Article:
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By definition, the time and amount of foreign exchange to be delivered are predetermined
under a forward contract and the customer is bound by this agreement.  So, theoretically, there should not be any variation and on the due date of the forward contract the customer will either deliver or take delivery of the fixed sum of foreign exchange agreed upon.  But, in practice, quite often the delivery under a forward contract may take place before or after the due date, or delivery of foreign exchange may not take place at all.  The bank generally agree to these variations provided the customer agrees to bear the loss, if any, that the bank may have to sustain on account of the variation. 

Execution of Forward Contracts

Let us now analyze the possibilities of the fate of a forward contract.  The foreign exchange may be delivered on the due date as per the forward contract.  Or, the delivery may take place earlier or later than the due date.  Alternatively the customer may request cancellation of the contract. This request for cancellation may be made on the due date, before the due date of later than the due date.  Yet another alternative is that the customer may request postponement of the date of delivery under the forward contract.  This request for postponement may be made on the due date, earlier than the due date or after the due date.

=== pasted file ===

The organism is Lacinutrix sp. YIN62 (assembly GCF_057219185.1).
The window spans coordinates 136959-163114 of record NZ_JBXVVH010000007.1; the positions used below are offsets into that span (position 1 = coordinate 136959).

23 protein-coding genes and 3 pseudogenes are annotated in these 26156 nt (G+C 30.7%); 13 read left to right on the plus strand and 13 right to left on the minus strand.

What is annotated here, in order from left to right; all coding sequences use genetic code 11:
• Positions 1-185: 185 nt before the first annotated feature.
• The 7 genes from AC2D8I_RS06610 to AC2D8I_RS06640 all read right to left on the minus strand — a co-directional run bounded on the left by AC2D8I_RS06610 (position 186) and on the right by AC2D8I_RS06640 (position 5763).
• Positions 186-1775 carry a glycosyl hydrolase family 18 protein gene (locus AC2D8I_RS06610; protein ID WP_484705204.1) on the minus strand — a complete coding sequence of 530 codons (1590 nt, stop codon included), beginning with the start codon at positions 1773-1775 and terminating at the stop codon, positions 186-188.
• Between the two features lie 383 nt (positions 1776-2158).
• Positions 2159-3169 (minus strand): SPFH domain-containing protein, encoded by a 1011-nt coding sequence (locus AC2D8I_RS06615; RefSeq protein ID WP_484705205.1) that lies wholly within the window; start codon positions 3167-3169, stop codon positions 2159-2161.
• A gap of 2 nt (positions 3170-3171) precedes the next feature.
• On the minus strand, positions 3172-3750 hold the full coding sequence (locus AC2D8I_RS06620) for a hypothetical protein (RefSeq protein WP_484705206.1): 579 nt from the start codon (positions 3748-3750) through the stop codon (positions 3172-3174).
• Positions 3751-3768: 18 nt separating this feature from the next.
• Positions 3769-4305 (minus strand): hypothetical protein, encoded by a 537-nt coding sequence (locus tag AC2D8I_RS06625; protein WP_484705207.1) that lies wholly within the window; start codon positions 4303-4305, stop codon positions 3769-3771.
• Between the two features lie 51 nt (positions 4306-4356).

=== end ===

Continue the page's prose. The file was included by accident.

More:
Forward contract may end up in any of the following ways:
  1.  Delivery on the due date
  2.  Early delivery
  3.  Late delivery
  4.  Cancellation on the due date
  5.  Early cancellation
  6.  Late cancellation
  7.  Extension on the due date
  8.  Early extension
  9.  Late extension

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